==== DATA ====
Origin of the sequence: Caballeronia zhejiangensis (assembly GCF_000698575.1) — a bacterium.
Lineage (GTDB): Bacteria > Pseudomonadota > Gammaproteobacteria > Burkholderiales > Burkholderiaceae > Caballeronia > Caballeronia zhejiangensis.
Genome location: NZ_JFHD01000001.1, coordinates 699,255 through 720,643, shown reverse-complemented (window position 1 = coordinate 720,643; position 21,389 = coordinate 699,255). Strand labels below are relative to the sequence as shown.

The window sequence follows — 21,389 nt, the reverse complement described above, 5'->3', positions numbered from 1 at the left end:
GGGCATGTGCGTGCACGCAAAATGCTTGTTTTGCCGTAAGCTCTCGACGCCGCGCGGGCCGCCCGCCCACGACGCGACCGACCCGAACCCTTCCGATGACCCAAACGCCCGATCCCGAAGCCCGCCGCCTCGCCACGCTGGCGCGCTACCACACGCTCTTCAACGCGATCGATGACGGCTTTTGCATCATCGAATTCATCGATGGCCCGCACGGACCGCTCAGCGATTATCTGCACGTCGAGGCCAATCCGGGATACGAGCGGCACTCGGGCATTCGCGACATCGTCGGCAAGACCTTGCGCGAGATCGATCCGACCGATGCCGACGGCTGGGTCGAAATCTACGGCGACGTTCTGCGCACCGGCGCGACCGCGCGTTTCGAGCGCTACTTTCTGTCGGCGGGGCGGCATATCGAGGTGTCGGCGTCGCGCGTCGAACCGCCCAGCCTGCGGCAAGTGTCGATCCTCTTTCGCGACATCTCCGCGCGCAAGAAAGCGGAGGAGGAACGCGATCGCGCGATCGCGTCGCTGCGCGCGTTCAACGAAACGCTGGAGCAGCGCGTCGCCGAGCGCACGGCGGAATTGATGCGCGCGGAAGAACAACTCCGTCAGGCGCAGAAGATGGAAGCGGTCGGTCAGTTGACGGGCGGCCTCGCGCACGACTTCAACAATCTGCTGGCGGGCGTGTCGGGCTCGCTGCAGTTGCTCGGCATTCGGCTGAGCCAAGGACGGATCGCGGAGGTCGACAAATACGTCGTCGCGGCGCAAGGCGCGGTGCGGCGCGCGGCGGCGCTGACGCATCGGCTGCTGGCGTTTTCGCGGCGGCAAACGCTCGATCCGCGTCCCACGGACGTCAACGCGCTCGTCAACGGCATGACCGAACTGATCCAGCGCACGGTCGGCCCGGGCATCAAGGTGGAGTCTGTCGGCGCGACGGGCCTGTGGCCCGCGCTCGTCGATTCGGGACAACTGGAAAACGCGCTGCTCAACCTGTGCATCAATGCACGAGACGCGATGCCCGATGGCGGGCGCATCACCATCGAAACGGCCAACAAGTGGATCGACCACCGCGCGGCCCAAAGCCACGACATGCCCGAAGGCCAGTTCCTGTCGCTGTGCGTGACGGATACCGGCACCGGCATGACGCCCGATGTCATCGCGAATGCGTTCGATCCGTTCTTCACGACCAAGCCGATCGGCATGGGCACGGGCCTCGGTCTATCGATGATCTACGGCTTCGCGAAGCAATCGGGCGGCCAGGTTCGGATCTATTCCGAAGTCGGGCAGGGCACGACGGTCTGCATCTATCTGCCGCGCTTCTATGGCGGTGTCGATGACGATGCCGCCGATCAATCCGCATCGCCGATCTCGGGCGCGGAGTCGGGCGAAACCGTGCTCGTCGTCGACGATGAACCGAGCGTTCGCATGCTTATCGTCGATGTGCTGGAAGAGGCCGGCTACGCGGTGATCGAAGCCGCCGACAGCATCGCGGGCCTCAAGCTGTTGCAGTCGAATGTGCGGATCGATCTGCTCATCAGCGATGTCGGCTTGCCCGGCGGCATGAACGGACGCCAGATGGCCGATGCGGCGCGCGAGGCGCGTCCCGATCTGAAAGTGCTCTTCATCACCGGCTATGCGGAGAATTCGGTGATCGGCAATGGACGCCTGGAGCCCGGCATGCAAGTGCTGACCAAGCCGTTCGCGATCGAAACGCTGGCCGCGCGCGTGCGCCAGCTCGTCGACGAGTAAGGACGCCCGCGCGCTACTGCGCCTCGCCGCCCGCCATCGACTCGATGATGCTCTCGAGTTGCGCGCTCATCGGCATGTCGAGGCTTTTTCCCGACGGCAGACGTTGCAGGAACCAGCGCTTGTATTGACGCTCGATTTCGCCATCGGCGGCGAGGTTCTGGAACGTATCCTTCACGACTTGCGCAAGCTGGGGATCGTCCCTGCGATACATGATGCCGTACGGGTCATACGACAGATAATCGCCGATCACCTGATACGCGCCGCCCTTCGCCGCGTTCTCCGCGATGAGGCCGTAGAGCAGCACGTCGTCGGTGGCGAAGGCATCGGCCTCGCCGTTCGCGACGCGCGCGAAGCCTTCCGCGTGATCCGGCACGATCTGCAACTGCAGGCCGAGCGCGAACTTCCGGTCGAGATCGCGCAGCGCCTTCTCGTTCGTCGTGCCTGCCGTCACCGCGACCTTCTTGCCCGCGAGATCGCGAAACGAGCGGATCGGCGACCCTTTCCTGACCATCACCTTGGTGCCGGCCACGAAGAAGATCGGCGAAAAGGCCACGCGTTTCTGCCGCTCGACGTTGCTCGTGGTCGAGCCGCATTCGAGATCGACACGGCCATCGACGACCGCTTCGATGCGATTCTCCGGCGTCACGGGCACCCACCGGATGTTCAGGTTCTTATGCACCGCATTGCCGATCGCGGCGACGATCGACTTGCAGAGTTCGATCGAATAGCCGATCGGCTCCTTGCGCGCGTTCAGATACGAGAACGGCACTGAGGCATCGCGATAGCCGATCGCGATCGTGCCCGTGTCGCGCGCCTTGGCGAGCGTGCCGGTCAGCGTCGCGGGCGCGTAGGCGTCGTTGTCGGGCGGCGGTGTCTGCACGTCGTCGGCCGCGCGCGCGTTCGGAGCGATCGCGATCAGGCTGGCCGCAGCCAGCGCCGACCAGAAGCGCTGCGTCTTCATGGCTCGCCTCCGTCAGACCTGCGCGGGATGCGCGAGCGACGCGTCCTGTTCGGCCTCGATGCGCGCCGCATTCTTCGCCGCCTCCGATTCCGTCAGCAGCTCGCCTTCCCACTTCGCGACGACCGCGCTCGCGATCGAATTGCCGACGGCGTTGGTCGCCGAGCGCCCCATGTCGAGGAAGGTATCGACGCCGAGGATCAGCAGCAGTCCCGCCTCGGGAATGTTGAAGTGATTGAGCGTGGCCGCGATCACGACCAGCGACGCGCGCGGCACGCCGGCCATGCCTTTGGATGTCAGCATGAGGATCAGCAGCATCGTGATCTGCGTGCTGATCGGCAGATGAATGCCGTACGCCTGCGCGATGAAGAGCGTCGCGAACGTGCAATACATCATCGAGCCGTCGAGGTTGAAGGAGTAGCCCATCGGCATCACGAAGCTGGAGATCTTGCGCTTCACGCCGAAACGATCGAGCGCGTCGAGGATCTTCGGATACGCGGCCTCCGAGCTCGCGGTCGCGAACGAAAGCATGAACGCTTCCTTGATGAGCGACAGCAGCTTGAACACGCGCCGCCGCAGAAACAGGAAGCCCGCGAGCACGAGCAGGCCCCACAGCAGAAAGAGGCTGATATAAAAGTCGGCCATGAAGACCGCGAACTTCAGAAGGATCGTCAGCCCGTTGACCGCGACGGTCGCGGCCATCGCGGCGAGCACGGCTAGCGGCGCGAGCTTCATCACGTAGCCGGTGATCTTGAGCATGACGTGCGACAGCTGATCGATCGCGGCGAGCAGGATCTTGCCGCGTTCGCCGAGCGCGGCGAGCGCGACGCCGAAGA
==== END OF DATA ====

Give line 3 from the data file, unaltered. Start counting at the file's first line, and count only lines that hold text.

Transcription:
Genome location: NZ_JFHD01000001.1, coordinates 699,255 through 720,643, shown reverse-complemented (window position 1 = coordinate 720,643; position 21,389 = coordinate 699,255). Strand labels below are relative to the sequence as shown.